as my domain, my teammates and I rely upon and support each other to
        truly "design" the finished product in every sense of the word.

        I realize, however, that such imprecision can be confusing when
        talking about our internal structure here in a more public forum, and
        I'll try to more clearly define my role(s), and those of my teammates
        when discussing specifics. I hope that by doing so, I can move
        quickly from academic definitional questions to those that will help
        me and my team successfully meld Usability and Agile.

        I meant no offense to web developers, especially those upon whom I
        rely <g>.

        Thanks for your thoughts,

        Kurt Morris
        Interaction Designer
        The Motley Fool
        http://www.fool.com
      • Kevin Narey
        ... It s right and fitting that you mention this Alain, because it really is a difficult problem and is anything but trivial. Unfortunately it is likely to be
        Message 3 of 6 , Jul 5, 2005
          On 7/5/05, Desilets, Alain <alain.desilets@...> wrote:

          > Sorry if this looks like a trivial peeve, but it has been bothering me for a while.

          It's right and fitting that you mention this Alain, because it really
          is a difficult problem and is anything but trivial. Unfortunately it
          is likely to be around for some time to come, but we can console
          ourselves that we share a common goal (and this is often lost sight of
          in the melee): We want to help deliver great solutions.

          Kevin
        • Desilets, Alain
          I will tell you too, Alain, that we interaction designers often feel a sense of being in the minority. We struggled for some time just to be allowed to call
          Message 4 of 6 , Jul 6, 2005
            I will tell you too, Alain, that we interaction designers often feel a sense of being in the minority. We struggled for some time just to be allowed to call what we do design, so we may sometimes use the word in a chauvinistic sense. That is certainly what Cooper chose to do in Inmates, but for him it was a rhetorical strategy to put interaction design on the map.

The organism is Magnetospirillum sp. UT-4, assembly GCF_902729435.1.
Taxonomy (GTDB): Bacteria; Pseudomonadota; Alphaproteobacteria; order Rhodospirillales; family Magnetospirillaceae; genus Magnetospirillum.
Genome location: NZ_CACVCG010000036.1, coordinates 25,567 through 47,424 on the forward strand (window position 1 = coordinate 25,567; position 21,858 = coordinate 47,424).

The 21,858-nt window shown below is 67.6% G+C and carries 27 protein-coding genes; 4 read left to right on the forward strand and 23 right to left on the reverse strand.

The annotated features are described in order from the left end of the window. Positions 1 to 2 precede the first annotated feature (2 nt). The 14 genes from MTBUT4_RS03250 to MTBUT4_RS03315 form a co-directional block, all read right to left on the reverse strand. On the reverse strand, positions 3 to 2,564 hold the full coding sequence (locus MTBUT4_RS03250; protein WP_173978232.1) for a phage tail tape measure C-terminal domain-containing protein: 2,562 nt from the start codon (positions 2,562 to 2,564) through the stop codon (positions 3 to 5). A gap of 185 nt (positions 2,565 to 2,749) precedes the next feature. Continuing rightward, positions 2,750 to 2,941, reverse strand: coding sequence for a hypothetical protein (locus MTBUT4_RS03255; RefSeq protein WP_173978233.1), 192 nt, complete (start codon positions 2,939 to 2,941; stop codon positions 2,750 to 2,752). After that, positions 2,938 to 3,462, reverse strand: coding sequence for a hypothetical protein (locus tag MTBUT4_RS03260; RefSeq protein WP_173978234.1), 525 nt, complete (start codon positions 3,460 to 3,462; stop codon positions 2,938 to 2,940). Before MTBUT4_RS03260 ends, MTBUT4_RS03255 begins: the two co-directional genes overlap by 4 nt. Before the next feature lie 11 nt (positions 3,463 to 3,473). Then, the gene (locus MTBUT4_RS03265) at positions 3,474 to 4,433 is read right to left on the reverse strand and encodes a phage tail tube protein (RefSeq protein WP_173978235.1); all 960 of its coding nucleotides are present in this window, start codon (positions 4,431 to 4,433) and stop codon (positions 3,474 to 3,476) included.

-- Alain:
            I hang around with and work closely with many interaction design people so I understand their pain. There are many developpers out there (few agilists I would hope) who even today, believe that usability is just a matter of slapping a GUI over a backend.

            But the solution to this impass is certainly not to turn things around and advocate that we should be designing the GUI and then just slap a backend underneath it. Yet this is exactly what Cooper proposes in "Inmates". Advocating such a process can only piss-off those "unenlightened" developpers and get them even more set in their ways. The solution, as you and I obviously agree, is for interaction designers and developpers to engage in continuous day-to-day cooperative problem solving.

            BTW: This is exactly what has happened with Agile and testing. QA people used to feel like their message didn't get across to developpers. There were all kinds of misconceptions on both sides of the fence. QA people felt that programmers didn't care about quality, whereas programmers felt that QA people didn't understand the pressures of code writing and meeting deadlines. But Agile methods (XP in particular) solved the issue by bringing testers into the trenches and having them collaborate on a day to day basis with developpers. As a result, developpers in an XP team tend to be much more sympathetic to quality issues, and in fact, they litterally live by unit testing. And yes, there is still room in XP teams for testing specialists, who can advise developpers on how to write good test and who do independent testing.

            I'm glad to see that many interaction designers are taking a similar approach and I trust that it will completely change the way developpers think about and react to issues of usability.
            ----